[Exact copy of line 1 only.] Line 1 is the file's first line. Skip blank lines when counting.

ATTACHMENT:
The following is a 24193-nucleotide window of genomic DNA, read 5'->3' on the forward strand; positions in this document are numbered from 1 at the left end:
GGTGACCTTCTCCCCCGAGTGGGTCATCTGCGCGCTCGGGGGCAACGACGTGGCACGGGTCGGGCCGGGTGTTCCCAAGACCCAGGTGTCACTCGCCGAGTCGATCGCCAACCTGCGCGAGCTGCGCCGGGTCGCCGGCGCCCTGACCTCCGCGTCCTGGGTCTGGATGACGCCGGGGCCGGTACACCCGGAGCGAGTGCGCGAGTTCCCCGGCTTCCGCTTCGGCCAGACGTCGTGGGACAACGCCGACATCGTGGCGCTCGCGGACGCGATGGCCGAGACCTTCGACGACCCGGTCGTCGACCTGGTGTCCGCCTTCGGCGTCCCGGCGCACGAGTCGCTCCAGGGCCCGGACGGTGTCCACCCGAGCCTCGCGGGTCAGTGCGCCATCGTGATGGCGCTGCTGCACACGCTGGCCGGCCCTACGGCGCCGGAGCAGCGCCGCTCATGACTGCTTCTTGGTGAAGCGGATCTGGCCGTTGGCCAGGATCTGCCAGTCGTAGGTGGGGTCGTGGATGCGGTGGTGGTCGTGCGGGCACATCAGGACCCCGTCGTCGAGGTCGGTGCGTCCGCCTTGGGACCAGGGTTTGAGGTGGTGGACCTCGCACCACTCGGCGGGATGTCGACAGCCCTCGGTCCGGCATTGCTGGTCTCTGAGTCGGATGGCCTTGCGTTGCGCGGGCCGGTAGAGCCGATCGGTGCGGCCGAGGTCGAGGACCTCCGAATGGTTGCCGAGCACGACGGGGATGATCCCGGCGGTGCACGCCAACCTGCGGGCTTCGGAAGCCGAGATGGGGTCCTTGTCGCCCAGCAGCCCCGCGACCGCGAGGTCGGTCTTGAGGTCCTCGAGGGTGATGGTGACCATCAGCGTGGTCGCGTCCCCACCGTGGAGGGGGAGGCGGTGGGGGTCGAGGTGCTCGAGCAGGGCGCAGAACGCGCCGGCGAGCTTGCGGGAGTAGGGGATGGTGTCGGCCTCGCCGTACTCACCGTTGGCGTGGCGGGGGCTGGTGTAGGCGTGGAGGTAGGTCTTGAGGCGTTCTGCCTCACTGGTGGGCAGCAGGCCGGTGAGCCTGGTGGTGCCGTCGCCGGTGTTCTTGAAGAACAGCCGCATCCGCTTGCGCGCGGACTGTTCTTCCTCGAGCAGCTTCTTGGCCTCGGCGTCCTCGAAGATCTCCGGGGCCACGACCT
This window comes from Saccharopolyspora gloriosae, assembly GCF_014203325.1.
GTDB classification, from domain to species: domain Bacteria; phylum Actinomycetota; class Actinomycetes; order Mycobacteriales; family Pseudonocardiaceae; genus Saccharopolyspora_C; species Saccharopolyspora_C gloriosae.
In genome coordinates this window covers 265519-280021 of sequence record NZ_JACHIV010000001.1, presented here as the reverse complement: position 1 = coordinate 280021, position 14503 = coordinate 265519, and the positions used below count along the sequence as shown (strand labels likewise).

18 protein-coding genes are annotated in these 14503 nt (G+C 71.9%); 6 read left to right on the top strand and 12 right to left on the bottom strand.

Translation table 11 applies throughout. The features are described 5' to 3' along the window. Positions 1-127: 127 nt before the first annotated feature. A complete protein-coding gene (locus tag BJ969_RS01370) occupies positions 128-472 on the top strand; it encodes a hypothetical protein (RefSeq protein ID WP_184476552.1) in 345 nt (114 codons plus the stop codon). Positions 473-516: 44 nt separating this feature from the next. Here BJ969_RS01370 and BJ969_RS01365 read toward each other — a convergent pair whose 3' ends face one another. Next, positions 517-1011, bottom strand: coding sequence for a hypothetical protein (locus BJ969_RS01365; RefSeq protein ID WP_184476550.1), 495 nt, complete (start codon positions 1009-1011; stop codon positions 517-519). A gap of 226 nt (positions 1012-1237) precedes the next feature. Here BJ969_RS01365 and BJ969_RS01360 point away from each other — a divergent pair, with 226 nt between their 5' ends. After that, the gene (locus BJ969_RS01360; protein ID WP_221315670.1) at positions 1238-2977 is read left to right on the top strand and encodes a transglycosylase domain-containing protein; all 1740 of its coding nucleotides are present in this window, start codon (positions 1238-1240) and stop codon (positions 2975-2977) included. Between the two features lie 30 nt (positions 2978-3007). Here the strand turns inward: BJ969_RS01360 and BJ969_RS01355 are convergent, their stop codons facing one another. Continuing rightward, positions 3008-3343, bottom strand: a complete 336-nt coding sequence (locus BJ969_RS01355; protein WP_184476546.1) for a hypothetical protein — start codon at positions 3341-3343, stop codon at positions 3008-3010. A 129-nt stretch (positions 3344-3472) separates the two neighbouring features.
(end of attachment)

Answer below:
The following is a 24193-nucleotide window of genomic DNA, read 5'->3' on the forward strand; positions in this document are numbered from 1 at the left end: